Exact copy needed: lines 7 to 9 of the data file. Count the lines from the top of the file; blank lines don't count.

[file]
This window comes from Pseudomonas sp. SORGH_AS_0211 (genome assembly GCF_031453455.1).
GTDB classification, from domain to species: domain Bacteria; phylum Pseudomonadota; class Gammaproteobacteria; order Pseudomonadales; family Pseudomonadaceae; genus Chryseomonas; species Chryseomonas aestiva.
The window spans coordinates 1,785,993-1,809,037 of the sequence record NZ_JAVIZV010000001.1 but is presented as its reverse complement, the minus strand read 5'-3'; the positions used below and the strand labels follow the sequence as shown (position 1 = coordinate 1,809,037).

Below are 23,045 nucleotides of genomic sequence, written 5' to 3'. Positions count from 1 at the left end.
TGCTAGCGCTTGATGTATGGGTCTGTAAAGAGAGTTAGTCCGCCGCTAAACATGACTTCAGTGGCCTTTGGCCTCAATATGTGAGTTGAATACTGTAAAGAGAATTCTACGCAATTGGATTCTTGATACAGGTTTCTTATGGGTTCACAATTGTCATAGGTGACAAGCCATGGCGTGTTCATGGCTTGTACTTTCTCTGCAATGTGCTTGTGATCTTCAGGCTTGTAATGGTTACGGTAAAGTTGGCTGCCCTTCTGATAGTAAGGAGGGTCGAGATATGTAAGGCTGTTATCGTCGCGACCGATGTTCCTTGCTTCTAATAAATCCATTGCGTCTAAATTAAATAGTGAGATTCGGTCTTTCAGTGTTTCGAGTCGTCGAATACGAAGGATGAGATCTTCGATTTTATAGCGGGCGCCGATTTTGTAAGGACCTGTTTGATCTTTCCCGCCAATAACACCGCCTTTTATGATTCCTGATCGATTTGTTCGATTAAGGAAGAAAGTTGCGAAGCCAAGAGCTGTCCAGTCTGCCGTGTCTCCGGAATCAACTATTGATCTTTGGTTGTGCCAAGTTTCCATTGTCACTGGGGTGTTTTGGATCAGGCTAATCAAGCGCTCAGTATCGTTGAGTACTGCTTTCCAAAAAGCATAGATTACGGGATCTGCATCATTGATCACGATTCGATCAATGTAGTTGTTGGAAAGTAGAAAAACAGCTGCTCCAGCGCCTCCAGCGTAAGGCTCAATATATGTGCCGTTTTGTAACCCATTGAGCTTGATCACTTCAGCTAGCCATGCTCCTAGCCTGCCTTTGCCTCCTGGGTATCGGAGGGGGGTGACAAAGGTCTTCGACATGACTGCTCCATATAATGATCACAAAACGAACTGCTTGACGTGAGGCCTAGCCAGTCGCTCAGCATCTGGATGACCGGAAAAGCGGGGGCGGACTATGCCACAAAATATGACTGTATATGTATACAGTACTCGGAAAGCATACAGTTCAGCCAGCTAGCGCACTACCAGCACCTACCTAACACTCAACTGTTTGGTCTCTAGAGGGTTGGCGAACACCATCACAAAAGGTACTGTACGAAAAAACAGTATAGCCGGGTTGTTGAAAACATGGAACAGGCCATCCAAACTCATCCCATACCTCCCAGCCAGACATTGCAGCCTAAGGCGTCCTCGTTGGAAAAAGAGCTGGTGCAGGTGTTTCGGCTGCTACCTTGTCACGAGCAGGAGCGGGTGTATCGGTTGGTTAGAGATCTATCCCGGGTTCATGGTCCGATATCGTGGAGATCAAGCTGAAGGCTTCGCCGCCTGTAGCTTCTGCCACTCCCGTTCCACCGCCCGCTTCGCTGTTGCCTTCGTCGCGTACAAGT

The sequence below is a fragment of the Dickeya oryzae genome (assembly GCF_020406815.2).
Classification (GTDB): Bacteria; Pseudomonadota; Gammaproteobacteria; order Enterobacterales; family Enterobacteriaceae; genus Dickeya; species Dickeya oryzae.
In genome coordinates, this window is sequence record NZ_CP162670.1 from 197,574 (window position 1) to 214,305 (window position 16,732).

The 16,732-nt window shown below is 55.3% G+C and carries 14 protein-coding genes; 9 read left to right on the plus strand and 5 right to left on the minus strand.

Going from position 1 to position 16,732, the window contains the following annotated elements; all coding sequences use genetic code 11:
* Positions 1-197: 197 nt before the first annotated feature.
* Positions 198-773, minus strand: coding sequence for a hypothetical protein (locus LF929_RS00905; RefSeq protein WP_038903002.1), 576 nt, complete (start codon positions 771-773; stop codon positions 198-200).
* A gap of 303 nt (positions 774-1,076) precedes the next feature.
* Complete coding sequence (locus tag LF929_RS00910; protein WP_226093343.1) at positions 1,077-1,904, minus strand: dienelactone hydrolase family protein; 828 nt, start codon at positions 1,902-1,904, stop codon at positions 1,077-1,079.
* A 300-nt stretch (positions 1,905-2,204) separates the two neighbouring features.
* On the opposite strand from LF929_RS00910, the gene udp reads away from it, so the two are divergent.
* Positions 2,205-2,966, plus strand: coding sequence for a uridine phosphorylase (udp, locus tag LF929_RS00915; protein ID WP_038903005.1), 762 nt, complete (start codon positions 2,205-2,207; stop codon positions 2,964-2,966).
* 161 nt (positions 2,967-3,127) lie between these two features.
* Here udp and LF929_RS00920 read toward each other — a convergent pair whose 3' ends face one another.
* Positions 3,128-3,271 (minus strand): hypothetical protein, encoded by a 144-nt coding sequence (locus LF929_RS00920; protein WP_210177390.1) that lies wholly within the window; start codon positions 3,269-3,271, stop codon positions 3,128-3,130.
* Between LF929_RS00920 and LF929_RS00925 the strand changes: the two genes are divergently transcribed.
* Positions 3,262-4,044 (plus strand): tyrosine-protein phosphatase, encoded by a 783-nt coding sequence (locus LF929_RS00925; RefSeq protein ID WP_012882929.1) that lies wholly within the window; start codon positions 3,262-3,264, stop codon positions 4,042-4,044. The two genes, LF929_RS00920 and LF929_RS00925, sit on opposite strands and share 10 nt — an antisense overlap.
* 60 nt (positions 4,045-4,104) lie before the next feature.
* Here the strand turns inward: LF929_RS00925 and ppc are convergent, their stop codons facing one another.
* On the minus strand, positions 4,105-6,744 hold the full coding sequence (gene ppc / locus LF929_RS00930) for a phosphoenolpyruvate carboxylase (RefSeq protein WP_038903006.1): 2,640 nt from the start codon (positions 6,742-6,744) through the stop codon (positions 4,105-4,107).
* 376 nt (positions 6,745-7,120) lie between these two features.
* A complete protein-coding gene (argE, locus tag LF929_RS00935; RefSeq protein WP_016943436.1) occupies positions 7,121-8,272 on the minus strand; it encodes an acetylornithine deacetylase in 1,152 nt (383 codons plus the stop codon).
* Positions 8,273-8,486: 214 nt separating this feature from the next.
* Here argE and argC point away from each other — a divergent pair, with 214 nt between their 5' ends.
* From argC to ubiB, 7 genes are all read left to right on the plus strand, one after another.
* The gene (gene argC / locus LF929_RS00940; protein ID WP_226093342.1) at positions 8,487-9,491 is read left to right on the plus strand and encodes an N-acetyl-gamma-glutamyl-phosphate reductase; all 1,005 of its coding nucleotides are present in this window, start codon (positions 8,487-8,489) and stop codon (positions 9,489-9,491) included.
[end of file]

Classification (GTDB): Bacteria; Pseudomonadota; Gammaproteobacteria; order Enterobacterales; family Enterobacteriaceae; genus Dickeya; species Dickeya oryzae.
In genome coordinates, this window is sequence record NZ_CP162670.1 from 197,574 (window position 1) to 214,305 (window position 16,732).

The 16,732-nt window shown below is 55.3% G+C and carries 14 protein-coding genes; 9 read left to right on the plus strand and 5 right to left on the minus strand.